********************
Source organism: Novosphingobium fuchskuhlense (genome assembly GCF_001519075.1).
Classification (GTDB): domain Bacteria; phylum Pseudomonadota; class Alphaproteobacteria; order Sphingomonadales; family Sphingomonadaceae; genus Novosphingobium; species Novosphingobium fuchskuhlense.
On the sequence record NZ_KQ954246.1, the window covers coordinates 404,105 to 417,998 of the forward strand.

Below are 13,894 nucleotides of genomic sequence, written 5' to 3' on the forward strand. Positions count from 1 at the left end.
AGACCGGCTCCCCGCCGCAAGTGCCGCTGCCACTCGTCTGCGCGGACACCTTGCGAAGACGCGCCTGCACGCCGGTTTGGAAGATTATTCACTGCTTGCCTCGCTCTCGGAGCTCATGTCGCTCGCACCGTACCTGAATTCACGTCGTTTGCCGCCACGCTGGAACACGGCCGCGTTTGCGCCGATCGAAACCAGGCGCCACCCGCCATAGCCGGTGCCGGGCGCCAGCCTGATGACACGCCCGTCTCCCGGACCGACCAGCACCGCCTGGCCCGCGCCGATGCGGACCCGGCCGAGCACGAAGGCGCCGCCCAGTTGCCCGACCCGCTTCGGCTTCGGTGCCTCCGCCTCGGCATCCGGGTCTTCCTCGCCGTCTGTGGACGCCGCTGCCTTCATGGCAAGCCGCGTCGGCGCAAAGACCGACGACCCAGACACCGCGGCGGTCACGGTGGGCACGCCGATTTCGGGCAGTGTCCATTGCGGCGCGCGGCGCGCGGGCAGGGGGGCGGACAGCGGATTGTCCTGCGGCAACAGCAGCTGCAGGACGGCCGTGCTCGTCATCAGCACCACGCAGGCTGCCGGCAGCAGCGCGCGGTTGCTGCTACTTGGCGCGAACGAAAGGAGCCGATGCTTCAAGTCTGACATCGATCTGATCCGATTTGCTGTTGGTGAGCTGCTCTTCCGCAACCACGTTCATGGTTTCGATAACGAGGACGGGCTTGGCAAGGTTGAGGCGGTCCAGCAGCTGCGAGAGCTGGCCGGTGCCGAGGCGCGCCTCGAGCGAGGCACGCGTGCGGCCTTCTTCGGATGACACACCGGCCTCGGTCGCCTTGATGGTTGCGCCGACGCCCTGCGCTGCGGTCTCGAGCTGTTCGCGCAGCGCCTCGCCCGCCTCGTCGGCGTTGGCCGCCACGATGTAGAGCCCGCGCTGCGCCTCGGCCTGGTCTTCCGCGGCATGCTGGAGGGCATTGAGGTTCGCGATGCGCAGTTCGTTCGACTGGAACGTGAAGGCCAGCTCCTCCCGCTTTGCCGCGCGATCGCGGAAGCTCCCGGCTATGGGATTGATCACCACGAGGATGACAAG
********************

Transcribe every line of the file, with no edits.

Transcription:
Source organism: Novosphingobium fuchskuhlense (genome assembly GCF_001519075.1).
Classification (GTDB): domain Bacteria; phylum Pseudomonadota; class Alphaproteobacteria; order Sphingomonadales; family Sphingomonadaceae; genus Novosphingobium; species Novosphingobium fuchskuhlense.
On the sequence record NZ_KQ954246.1, the window covers coordinates 404,105 to 417,998 of the forward strand.

Below are 13,894 nucleotides of genomic sequence, written 5' to 3' on the forward strand. Positions count from 1 at the left end.
AGACCGGCTCCCCGCCGCAAGTGCCGCTGCCACTCGTCTGCGCGGACACCTTGCGAAGACGCGCCTGCACGCCGGTTTGGAAGATTATTCACTGCTTGCCTCGCTCTCGGAGCTCATGTCGCTCGCACCGTACCTGAATTCACGTCGTTTGCCGCCACGCTGGAACACGGCCGCGTTTGCGCCGATCGAAACCAGGCGCCACCCGCCATAGCCGGTGCCGGGCGCCAGCCTGATGACACGCCCGTCTCCCGGACCGACCAGCACCGCCTGGCCCGCGCCGATGCGGACCCGGCCGAGCACGAAGGCGCCGCCCAGTTGCCCGACCCGCTTCGGCTTCGGTGCCTCCGCCTCGGCATCCGGGTCTTCCTCGCCGTCTGTGGACGCCGCTGCCTTCATGGCAAGCCGCGTCGGCGCAAAGACCGACGACCCAGACACCGCGGCGGTCACGGTGGGCACGCCGATTTCGGGCAGTGTCCATTGCGGCGCGCGGCGCGCGGGCAGGGGGGCGGACAGCGGATTGTCCTGCGGCAACAGCAGCTGCAGGACGGCCGTGCTCGTCATCAGCACCACGCAGGCTGCCGGCAGCAGCGCGCGGTTGCTGCTACTTGGCGCGAACGAAAGGAGCCGATGCTTCAAGTCTGACATCGATCTGATCCGATTTGCTGTTGGTGAGCTGCTCTTCCGCAACCACGTTCATGGTTTCGATAACGAGGACGGGCTTGGCAAGGTTGAGGCGGTCCAGCAGCTGCGAGAGCTGGCCGGTGCCGAGGCGCGCCTCGAGCGAGGCACGCGTGCGGCCTTCTTCGGATGACACACCGGCCTCGGTCGCCTTGATGGTTGCGCCGACGCCCTGCGCTGCGGTCTCGAGCTGTTCGCGCAGCGCCTCGCCCGCCTCGTCGGCGTTGGCCGCCACGATGTAGAGCCCGCGCTGCGCCTCGGCCTGGTCTTCCGCGGCATGCTGGAGGGCATTGAGGTTCGCGATGCGCAGTTCGTTCGACTGGAACGTGAAGGCCAGCTCCTCCCGCTTTGCCGCGCGATCGCGGAAGCTCCCGGCTATGGGATTGATCACCACGAGGATGACAAG